Directed by Anne Fletcher
A boss from hell forces her assistant into a fake marriage.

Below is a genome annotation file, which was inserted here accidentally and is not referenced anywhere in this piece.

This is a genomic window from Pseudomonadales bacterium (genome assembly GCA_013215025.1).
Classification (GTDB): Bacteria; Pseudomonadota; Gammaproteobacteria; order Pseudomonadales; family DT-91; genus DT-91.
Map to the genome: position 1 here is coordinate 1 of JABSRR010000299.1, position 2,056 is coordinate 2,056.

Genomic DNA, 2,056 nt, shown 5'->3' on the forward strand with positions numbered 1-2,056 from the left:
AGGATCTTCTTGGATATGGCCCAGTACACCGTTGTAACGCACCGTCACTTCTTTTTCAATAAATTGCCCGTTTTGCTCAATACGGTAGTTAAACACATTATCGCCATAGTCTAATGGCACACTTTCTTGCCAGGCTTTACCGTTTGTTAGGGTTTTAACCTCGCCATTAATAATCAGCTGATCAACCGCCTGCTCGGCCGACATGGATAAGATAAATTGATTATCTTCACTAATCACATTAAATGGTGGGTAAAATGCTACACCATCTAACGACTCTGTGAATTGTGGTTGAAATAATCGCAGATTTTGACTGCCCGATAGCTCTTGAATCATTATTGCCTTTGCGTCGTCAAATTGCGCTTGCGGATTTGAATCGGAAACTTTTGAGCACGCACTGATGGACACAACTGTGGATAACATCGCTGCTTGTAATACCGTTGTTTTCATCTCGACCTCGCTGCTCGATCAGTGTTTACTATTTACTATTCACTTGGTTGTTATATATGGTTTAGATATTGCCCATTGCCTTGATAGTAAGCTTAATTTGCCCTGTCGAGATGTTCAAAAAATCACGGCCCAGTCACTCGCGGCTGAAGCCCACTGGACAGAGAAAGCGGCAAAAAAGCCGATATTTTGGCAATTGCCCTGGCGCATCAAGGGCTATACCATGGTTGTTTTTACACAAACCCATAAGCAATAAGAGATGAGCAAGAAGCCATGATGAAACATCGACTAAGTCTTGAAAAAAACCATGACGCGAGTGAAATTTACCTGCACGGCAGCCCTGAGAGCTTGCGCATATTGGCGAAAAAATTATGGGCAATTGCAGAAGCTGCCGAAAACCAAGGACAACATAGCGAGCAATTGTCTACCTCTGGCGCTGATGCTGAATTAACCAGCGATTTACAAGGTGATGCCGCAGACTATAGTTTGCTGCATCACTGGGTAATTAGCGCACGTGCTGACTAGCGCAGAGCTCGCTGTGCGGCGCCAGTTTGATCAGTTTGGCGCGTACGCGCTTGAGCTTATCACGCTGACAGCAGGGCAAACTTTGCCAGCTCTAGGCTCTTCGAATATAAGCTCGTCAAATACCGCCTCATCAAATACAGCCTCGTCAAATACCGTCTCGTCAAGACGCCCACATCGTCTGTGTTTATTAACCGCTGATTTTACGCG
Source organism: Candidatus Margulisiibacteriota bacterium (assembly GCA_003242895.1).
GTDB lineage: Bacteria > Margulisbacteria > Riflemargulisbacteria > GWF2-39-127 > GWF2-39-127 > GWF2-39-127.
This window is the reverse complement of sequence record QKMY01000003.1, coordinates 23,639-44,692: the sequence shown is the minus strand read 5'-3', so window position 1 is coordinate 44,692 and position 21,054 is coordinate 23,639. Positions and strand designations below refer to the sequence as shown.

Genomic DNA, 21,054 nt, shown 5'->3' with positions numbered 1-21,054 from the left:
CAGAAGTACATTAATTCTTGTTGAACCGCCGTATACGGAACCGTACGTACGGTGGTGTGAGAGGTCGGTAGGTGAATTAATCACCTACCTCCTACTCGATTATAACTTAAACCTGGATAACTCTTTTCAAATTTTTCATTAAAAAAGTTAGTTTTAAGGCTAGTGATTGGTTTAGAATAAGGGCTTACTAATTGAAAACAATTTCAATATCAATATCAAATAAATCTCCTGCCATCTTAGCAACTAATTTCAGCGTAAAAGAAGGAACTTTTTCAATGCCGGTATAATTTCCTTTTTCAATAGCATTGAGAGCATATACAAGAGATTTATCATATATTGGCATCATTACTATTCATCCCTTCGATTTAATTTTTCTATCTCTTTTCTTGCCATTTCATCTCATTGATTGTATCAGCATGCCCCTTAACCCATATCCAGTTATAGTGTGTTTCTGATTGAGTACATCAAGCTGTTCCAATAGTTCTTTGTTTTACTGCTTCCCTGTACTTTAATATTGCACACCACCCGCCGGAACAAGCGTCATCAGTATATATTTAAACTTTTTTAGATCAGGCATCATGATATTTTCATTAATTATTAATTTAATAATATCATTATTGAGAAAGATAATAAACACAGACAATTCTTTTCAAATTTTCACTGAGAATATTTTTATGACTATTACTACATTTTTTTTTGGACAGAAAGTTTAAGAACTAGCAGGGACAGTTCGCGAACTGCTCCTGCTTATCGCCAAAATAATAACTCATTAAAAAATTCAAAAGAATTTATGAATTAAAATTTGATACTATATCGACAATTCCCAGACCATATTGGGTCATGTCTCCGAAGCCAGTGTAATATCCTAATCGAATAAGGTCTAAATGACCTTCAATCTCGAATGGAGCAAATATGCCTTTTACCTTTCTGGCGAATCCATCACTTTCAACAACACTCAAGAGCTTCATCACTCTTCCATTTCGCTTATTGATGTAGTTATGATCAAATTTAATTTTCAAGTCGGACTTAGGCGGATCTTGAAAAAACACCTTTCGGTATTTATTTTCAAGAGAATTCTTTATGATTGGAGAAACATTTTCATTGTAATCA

Other than perhaps Julia Roberts, Sandra Bullock is “the one enduring star actress of her age,” said Richard Corliss in Time. For many, she “personifies the wholesome, working-class common sense of the ideal friend or girlfriend.” So why does this clever comedian squander her talent in terrible movies? The Proposal isn’t that bad, said Ann Hornaday in The Washington Post. A formulaic romantic comedy “as predictable and comforting as a Happy Meal,” the film is memorable less for its snappy repartee than for its occasional “funny slapstick moments.” Bullock is cast against type as an ice-queen Canadian book editor forced to marry her male assistant (Ryan Reynolds) in order to avoid deportation. This premise promises “some sly gender role-reversal, in which Bullock manipulates her employee” the way male bosses in films once did. But The Proposal reverts to cliché when they jet off to meet his family in Alaska, said Betsy Sharkey in the Los Angeles Times. What saves the film is Reynolds’ skill at delivering lines with “withering surgical precision”—as well as the “delightfully bizarre,” 87-year-old Betty White as Reynolds’ eccentric grandma.